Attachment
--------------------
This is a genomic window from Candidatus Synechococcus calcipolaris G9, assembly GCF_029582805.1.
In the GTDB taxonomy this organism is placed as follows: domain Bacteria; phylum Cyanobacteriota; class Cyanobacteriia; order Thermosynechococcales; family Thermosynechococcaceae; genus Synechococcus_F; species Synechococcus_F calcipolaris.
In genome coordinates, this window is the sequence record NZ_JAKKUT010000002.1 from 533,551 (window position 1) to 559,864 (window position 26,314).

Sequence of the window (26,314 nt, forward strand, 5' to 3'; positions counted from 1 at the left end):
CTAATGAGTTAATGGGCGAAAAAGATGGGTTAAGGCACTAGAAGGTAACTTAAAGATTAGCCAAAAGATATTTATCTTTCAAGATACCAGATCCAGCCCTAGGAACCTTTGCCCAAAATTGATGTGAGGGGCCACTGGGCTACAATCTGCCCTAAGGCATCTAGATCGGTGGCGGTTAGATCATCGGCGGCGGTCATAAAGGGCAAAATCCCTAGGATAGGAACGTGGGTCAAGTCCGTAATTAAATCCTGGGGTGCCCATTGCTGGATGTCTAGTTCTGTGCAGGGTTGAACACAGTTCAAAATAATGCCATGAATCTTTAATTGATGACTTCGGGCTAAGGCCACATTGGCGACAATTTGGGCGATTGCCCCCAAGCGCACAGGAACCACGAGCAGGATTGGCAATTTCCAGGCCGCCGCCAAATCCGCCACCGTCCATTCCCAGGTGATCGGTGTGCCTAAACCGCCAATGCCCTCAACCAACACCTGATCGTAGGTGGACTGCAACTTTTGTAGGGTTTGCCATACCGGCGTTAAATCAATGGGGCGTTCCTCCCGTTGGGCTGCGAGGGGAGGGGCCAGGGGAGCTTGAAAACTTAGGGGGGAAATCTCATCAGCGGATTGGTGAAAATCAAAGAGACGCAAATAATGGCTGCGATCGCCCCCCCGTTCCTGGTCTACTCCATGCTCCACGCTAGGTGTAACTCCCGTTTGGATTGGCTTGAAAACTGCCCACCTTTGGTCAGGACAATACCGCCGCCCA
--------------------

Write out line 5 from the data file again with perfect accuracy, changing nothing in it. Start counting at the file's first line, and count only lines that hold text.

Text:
CTAATGAGTTAATGGGCGAAAAAGATGGGTTAAGGCACTAGAAGGTAACTTAAAGATTAGCCAAAAGATATTTATCTTTCAAGATACCAGATCCAGCCCTAGGAACCTTTGCCCAAAATTGATGTGAGGGGCCACTGGGCTACAATCTGCCCTAAGGCATCTAGATCGGTGGCGGTTAGATCATCGGCGGCGGTCATAAAGGGCAAAATCCCTAGGATAGGAACGTGGGTCAAGTCCGTAATTAAATCCTGGGGTGCCCATTGCTGGATGTCTAGTTCTGTGCAGGGTTGAACACAGTTCAAAATAATGCCATGAATCTTTAATTGATGACTTCGGGCTAAGGCCACATTGGCGACAATTTGGGCGATTGCCCCCAAGCGCACAGGAACCACGAGCAGGATTGGCAATTTCCAGGCCGCCGCCAAATCCGCCACCGTCCATTCCCAGGTGATCGGTGTGCCTAAACCGCCAATGCCCTCAACCAACACCTGATCGTAGGTGGACTGCAACTTTTGTAGGGTTTGCCATACCGGCGTTAAATCAATGGGGCGTTCCTCCCGTTGGGCTGCGAGGGGAGGGGCCAGGGGAGCTTGAAAACTTAGGGGGGAAATCTCATCAGCGGATTGGTGAAAATCAAAGAGACGCAAATAATGGCTGCGATCGCCCCCCCGTTCCTGGTCTACTCCATGCTCCACGCTAGGTGTAACTCCCGTTTGGATTGGCTTGAAAACTGCCCACCTTTGGTCAGGACAATACCGCCGCCCA